IS claims responsibility for attack, bomber denied asylum
A Syrian man whose asylum bid had been rejected in Germany recorded a cell phone video of himself pledging allegiance to the Islamic State group before he tried to get into an outdoor concert with a bomb-laden backpack. He was turned away and blew himself up outside a wine bar instead, injuring 15 people, authorities said yesterday.
The Islamic State group claimed responsibility.
It was the fourth attack to shake Germany in a week - three of them carried out by recent migrants.
The 27-year-old, whom authorities have not identified, set off a backpack laden with explosives and shrapnel Sunday night after being refused entry to the nearby festival in the Bavarian city of Ansbach because he didn't have a ticket.
Bavarian authorities said a video found on the Ansbach bomber's phone showed him pledging allegiance to the Islamic State. Germany's top security official, Interior Minister Thomas de Maiziere, had said it was too early to rule out terrorism as a motive, but noted that the suspect had twice attempted suicide and had been receiving psychological care.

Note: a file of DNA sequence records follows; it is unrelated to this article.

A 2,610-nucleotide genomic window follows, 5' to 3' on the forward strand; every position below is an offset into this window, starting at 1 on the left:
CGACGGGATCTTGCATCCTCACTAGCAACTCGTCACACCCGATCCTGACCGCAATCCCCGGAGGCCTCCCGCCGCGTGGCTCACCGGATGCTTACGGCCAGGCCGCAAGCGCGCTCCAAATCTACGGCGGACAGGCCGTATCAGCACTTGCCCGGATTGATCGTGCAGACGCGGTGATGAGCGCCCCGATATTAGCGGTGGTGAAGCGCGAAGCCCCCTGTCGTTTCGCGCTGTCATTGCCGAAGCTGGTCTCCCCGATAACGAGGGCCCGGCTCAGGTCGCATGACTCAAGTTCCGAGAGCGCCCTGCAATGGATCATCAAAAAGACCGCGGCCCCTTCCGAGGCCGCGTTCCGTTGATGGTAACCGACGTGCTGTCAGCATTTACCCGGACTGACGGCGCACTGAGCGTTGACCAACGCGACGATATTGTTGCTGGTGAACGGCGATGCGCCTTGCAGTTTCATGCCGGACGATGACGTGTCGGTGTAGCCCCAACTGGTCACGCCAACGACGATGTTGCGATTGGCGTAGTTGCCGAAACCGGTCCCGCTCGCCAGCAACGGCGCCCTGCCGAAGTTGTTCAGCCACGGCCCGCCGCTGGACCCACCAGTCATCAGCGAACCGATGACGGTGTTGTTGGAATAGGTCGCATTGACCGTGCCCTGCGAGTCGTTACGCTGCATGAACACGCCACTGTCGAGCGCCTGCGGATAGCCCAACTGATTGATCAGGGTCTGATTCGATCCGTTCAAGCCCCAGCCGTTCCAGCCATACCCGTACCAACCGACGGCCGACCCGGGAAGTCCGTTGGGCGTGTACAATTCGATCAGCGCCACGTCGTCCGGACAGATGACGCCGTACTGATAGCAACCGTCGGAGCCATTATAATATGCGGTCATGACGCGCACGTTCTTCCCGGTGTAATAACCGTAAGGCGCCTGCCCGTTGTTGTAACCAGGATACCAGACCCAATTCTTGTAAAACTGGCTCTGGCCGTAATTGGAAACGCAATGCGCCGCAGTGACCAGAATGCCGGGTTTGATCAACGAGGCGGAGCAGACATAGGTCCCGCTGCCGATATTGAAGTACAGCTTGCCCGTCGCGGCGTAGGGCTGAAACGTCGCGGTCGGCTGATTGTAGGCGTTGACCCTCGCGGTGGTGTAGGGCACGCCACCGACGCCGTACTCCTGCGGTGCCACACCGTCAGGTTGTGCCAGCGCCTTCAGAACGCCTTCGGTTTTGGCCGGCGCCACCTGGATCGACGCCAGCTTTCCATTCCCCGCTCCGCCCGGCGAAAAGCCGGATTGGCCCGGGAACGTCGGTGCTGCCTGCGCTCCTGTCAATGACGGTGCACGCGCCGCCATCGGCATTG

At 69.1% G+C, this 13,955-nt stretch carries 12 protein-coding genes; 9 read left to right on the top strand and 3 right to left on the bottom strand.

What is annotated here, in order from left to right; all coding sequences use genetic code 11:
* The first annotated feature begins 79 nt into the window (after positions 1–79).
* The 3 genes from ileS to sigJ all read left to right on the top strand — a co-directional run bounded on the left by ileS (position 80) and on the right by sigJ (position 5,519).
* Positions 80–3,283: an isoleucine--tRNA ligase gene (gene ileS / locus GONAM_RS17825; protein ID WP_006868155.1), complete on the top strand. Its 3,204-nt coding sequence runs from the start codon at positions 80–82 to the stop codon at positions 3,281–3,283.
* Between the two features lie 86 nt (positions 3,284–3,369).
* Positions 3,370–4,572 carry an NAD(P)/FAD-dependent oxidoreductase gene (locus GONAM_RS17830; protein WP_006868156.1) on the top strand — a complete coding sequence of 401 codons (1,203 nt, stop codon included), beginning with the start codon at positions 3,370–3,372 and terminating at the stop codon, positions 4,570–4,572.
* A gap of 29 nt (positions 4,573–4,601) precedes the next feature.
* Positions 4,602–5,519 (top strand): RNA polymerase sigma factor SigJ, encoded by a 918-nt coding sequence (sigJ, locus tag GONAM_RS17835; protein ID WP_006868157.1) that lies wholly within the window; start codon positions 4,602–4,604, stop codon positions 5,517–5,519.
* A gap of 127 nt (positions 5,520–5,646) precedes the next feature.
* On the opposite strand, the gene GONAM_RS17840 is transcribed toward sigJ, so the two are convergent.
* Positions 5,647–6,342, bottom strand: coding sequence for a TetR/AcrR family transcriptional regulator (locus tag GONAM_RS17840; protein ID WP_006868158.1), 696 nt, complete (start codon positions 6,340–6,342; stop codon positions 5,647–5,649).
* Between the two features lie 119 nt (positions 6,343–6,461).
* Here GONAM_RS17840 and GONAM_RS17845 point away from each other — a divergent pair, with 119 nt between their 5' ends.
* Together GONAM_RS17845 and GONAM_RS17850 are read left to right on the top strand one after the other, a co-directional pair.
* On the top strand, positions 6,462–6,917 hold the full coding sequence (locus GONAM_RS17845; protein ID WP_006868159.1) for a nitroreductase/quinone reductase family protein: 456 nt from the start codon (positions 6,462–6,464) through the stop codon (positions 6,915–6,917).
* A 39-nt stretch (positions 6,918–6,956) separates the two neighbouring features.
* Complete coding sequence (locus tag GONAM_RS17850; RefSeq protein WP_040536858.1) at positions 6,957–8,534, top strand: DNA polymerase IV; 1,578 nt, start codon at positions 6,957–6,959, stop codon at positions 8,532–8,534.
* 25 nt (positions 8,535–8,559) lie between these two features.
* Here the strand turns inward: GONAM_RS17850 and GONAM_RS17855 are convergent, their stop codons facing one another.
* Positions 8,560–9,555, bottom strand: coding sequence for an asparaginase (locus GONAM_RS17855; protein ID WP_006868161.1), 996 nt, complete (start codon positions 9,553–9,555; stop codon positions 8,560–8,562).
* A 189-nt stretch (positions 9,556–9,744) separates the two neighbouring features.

The attack was carried out by "one of the soldiers of the Islamic State," the extremist group said.
The IS-linked Aamaq news agency said the man carried out the attack in response to calls by the group to target countries of the US-led coalition that is fighting IS.
The bombing was the latest of the recent attacks that have heightened concerns about how Germany can deal with the estimated one million migrants who entered the country last year. Those fears had waned as the numbers of new arrivals had slowed this year dramatically, but already the nationalist Alternative for Germany party and others have seized on the attacks as evidence that Chancellor Angela Merkel's migration policies are flawed.
A 17-year-old Afghan asylum seeker injured five with an axe before being killed by police near Wuerzburg last week in an attack that was claimed by Islamic State. On Sunday, a Syrian man killed a woman with a knife in the southwestern city of Reutlingen before being captured by police, in an incident that authorities say was not likely linked to terrorism.
In between, the 18-year-old son of Iranian asylum seekers went on a rampage Friday night at a Munich mall, killing nine and wounding dozens. Authorities say he was undergoing psychological treatment and had no known links to terrorism.
Following the Munich mall shooting, city officials had ordered extra security and bag checks at the entrance of the venue, but the man never got that far, being turned away for lack of a ticket, Mayor Carda Seidel said.
Four of the 15 victims suffered serious injuries.